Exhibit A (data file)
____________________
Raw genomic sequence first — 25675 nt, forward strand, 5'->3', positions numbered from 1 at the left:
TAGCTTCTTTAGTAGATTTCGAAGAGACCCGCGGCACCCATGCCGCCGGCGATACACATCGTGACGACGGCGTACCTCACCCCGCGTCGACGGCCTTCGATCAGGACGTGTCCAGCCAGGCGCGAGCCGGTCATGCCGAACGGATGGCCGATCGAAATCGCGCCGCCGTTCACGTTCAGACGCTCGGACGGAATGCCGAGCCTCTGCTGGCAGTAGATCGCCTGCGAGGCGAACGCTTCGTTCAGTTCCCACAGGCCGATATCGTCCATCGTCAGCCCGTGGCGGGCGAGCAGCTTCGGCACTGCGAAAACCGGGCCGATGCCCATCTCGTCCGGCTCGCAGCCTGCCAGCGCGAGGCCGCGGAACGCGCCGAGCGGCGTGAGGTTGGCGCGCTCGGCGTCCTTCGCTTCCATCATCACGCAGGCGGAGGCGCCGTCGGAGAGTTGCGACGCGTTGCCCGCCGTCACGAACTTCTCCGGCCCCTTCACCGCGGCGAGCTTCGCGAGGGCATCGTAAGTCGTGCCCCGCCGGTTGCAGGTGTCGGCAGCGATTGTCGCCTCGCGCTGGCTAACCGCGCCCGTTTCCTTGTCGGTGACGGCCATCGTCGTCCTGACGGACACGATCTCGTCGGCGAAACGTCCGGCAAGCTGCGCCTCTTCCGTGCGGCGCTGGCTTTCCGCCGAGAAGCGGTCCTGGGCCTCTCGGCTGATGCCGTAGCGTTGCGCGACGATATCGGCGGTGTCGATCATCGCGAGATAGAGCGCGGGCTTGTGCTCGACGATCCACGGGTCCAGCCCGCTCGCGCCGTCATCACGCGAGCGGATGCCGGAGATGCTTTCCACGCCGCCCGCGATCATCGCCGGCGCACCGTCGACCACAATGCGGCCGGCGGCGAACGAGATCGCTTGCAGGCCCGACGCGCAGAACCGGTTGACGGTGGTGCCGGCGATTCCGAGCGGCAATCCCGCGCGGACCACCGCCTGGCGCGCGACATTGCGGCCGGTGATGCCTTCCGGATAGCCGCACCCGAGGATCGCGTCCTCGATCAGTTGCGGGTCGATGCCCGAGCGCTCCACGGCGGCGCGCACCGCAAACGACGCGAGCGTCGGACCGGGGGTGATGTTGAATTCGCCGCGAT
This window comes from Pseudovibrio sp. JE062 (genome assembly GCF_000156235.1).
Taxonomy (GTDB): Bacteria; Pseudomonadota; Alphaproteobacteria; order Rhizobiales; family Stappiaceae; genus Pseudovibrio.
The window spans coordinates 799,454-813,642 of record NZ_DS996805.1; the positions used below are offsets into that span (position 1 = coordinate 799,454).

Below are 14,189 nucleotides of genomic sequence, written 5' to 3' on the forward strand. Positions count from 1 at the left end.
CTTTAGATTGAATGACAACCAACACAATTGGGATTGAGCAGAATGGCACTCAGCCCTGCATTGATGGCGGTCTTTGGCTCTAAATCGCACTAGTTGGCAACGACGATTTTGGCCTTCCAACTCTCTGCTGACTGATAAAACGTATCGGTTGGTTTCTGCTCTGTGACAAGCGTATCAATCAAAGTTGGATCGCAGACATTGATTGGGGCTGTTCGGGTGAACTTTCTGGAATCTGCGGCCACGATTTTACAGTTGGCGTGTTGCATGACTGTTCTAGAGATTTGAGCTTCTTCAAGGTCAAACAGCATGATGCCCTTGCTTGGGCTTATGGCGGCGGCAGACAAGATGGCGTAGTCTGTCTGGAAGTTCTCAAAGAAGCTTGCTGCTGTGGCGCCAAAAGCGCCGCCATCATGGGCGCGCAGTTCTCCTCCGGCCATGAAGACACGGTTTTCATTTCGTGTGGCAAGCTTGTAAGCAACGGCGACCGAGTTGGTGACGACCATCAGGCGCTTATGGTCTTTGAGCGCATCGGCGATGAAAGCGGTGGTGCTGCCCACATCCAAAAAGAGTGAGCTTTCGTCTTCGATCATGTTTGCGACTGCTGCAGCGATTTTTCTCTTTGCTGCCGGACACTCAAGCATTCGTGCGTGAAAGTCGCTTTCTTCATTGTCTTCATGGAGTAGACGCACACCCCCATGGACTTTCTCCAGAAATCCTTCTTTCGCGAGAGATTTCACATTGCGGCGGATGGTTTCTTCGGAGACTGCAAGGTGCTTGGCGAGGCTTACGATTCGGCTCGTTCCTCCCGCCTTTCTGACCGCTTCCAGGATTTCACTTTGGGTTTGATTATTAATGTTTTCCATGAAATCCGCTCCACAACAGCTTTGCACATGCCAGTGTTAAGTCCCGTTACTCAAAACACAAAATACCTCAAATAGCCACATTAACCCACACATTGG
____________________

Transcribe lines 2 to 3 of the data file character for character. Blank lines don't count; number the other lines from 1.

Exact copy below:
TAGCTTCTTTAGTAGATTTCGAAGAGACCCGCGGCACCCATGCCGCCGGCGATACACATCGTGACGACGGCGTACCTCACCCCGCGTCGACGGCCTTCGATCAGGACGTGTCCAGCCAGGCGCGAGCCGGTCATGCCGAACGGATGGCCGATCGAAATCGCGCCGCCGTTCACGTTCAGACGCTCGGACGGAATGCCGAGCCTCTGCTGGCAGTAGATCGCCTGCGAGGCGAACGCTTCGTTCAGTTCCCACAGGCCGATATCGTCCATCGTCAGCCCGTGGCGGGCGAGCAGCTTCGGCACTGCGAAAACCGGGCCGATGCCCATCTCGTCCGGCTCGCAGCCTGCCAGCGCGAGGCCGCGGAACGCGCCGAGCGGCGTGAGGTTGGCGCGCTCGGCGTCCTTCGCTTCCATCATCACGCAGGCGGAGGCGCCGTCGGAGAGTTGCGACGCGTTGCCCGCCGTCACGAACTTCTCCGGCCCCTTCACCGCGGCGAGCTTCGCGAGGGCATCGTAAGTCGTGCCCCGCCGGTTGCAGGTGTCGGCAGCGATTGTCGCCTCGCGCTGGCTAACCGCGCCCGTTTCCTTGTCGGTGACGGCCATCGTCGTCCTGACGGACACGATCTCGTCGGCGAAACGTCCGGCAAGCTGCGCCTCTTCCGTGCGGCGCTGGCTTTCCGCCGAGAAGCGGTCCTGGGCCTCTCGGCTGATGCCGTAGCGTTGCGCGACGATATCGGCGGTGTCGATCATCGCGAGATAGAGCGCGGGCTTGTGCTCGACGATCCACGGGTCCAGCCCGCTCGCGCCGTCATCACGCGAGCGGATGCCGGAGATGCTTTCCACGCCGCCCGCGATCATCGCCGGCGCACCGTCGACCACAATGCGGCCGGCGGCGAACGAGATCGCTTGCAGGCCCGACGCGCAGAACCGGTTGACGGTGGTGCCGGCGATTCCGAGCGGCAATCCCGCGCGGACCACCGCCTGGCGCGCGACATTGCGGCCGGTGATGCCTTCCGGATAGCCGCACCCGAGGATCGCGTCCTCGATCAGTTGCGGGTCGATGCCCGAGCGCTCCACGGCGGCGCGCACCGCAAACGACGCGAGCGTCGGACCGGGGGTGATGTTGAATTCGCCGCGAT
This window comes from Pseudovibrio sp. JE062 (genome assembly GCF_000156235.1).